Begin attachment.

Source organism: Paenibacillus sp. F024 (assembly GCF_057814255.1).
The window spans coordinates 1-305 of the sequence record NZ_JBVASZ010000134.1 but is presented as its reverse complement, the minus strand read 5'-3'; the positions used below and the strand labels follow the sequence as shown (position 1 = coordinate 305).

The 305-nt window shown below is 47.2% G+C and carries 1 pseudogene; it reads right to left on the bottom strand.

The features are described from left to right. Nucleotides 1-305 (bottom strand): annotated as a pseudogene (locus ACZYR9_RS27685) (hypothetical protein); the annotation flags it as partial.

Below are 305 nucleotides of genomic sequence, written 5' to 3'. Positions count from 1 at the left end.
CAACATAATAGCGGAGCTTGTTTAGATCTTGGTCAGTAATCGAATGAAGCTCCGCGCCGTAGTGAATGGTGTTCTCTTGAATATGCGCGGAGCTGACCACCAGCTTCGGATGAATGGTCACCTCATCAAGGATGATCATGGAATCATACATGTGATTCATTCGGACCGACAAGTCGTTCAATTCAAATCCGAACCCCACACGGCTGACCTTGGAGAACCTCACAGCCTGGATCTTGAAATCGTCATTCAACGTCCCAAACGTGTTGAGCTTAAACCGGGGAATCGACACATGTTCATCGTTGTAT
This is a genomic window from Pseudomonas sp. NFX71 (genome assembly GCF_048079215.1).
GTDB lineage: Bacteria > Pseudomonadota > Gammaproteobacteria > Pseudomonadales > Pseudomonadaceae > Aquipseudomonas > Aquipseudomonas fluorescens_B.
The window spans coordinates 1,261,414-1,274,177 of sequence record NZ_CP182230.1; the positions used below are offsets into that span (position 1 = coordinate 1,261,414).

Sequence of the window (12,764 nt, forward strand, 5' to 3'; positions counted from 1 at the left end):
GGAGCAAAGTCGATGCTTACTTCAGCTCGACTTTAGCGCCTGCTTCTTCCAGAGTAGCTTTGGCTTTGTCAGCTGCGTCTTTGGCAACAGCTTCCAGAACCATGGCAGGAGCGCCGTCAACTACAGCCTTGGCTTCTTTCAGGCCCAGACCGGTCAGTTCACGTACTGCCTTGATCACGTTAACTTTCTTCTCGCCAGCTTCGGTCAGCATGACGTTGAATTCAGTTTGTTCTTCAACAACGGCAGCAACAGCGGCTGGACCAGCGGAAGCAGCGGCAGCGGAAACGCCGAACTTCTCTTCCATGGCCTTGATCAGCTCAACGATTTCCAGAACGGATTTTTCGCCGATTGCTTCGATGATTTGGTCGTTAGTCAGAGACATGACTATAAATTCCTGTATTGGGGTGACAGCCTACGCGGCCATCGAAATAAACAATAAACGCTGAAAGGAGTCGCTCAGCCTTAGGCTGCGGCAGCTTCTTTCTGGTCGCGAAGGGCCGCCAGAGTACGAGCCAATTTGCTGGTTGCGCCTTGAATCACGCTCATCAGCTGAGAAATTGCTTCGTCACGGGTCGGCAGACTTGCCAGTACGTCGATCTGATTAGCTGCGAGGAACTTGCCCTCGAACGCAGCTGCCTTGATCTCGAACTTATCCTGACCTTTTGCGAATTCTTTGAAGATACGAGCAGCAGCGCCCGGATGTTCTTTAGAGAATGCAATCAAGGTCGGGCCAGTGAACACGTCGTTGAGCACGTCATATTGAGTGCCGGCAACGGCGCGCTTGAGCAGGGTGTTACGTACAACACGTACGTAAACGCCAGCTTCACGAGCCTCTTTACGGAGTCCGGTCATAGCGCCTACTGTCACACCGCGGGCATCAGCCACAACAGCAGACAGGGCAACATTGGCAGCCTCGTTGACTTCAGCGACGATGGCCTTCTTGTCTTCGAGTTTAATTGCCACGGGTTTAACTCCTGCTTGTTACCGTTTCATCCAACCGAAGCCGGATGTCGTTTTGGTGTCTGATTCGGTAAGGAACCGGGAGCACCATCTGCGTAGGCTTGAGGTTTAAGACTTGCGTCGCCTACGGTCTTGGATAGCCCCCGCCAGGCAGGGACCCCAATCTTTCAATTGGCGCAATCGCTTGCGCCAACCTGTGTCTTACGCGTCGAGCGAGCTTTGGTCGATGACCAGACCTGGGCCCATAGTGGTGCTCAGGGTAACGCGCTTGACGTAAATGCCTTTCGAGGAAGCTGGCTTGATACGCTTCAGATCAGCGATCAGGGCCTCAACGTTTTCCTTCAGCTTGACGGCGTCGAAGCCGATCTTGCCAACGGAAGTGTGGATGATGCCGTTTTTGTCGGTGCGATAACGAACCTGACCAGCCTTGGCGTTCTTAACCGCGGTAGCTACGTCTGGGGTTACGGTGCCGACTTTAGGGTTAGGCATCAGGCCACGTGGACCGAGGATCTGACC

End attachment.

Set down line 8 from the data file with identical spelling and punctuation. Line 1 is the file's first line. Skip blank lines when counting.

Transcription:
GTDB lineage: Bacteria > Pseudomonadota > Gammaproteobacteria > Pseudomonadales > Pseudomonadaceae > Aquipseudomonas > Aquipseudomonas fluorescens_B.